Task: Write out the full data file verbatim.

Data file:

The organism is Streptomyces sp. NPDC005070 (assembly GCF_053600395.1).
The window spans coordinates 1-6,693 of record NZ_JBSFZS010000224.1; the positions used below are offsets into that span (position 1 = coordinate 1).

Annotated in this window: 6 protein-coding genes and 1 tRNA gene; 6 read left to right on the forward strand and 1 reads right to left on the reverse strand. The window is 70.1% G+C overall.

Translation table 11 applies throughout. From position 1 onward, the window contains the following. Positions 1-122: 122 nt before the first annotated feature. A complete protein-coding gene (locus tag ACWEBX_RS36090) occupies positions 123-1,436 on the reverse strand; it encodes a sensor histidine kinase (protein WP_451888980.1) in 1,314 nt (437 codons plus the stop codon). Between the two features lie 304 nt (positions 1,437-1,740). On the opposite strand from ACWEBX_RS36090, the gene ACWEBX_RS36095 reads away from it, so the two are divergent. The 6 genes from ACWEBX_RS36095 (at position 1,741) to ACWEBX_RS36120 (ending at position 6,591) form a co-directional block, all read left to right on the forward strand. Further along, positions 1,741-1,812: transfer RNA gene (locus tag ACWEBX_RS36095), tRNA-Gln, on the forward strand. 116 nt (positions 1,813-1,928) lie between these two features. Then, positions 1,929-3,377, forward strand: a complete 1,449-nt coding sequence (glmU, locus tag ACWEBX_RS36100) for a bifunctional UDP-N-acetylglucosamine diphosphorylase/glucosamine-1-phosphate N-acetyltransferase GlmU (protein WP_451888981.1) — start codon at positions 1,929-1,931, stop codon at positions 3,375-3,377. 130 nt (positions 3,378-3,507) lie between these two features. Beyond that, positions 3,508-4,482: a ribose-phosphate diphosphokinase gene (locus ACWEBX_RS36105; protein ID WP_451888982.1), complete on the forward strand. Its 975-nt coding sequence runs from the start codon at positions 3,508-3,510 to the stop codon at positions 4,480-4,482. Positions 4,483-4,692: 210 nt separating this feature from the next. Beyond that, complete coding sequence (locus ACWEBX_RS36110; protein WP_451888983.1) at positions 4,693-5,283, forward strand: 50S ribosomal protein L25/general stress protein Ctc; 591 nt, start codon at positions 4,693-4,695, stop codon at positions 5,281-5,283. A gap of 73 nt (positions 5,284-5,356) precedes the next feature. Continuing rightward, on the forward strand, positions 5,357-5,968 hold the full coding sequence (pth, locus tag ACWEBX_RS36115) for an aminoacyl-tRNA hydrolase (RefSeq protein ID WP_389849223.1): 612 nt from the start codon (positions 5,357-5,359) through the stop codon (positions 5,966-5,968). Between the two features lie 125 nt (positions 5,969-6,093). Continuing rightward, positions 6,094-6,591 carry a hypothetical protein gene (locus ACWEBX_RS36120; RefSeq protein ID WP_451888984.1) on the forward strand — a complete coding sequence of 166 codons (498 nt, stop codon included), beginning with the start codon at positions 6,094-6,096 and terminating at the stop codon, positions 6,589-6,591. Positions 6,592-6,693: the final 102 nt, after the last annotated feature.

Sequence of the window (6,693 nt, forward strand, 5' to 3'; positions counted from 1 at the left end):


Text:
The organism is Streptomyces sp. NPDC005070 (assembly GCF_053600395.1).
The window spans coordinates 1-6,693 of record NZ_JBSFZS010000224.1; the positions used below are offsets into that span (position 1 = coordinate 1).

Annotated in this window: 6 protein-coding genes and 1 tRNA gene; 6 read left to right on the forward strand and 1 reads right to left on the reverse strand. The window is 70.1% G+C overall.

Translation table 11 applies throughout. From position 1 onward, the window contains the following. Positions 1-122: 122 nt before the first annotated feature. A complete protein-coding gene (locus tag ACWEBX_RS36090) occupies positions 123-1,436 on the reverse strand; it encodes a sensor histidine kinase (protein WP_451888980.1) in 1,314 nt (437 codons plus the stop codon). Between the two features lie 304 nt (positions 1,437-1,740). On the opposite strand from ACWEBX_RS36090, the gene ACWEBX_RS36095 reads away from it, so the two are divergent. The 6 genes from ACWEBX_RS36095 (at position 1,741) to ACWEBX_RS36120 (ending at position 6,591) form a co-directional block, all read left to right on the forward strand. Further along, positions 1,741-1,812: transfer RNA gene (locus tag ACWEBX_RS36095), tRNA-Gln, on the forward strand. 116 nt (positions 1,813-1,928) lie between these two features. Then, positions 1,929-3,377, forward strand: a complete 1,449-nt coding sequence (glmU, locus tag ACWEBX_RS36100) for a bifunctional UDP-N-acetylglucosamine diphosphorylase/glucosamine-1-phosphate N-acetyltransferase GlmU (protein WP_451888981.1) — start codon at positions 1,929-1,931, stop codon at positions 3,375-3,377. 130 nt (positions 3,378-3,507) lie between these two features. Beyond that, positions 3,508-4,482: a ribose-phosphate diphosphokinase gene (locus ACWEBX_RS36105; protein ID WP_451888982.1), complete on the forward strand. Its 975-nt coding sequence runs from the start codon at positions 3,508-3,510 to the stop codon at positions 4,480-4,482. Positions 4,483-4,692: 210 nt separating this feature from the next. Beyond that, complete coding sequence (locus ACWEBX_RS36110; protein WP_451888983.1) at positions 4,693-5,283, forward strand: 50S ribosomal protein L25/general stress protein Ctc; 591 nt, start codon at positions 4,693-4,695, stop codon at positions 5,281-5,283. A gap of 73 nt (positions 5,284-5,356) precedes the next feature. Continuing rightward, on the forward strand, positions 5,357-5,968 hold the full coding sequence (pth, locus tag ACWEBX_RS36115) for an aminoacyl-tRNA hydrolase (RefSeq protein ID WP_389849223.1): 612 nt from the start codon (positions 5,357-5,359) through the stop codon (positions 5,966-5,968). Between the two features lie 125 nt (positions 5,969-6,093). Continuing rightward, positions 6,094-6,591 carry a hypothetical protein gene (locus ACWEBX_RS36120; RefSeq protein ID WP_451888984.1) on the forward strand — a complete coding sequence of 166 codons (498 nt, stop codon included), beginning with the start codon at positions 6,094-6,096 and terminating at the stop codon, positions 6,589-6,591. Positions 6,592-6,693: the final 102 nt, after the last annotated feature.

Sequence of the window (6,693 nt, forward strand, 5' to 3'; positions counted from 1 at the left end):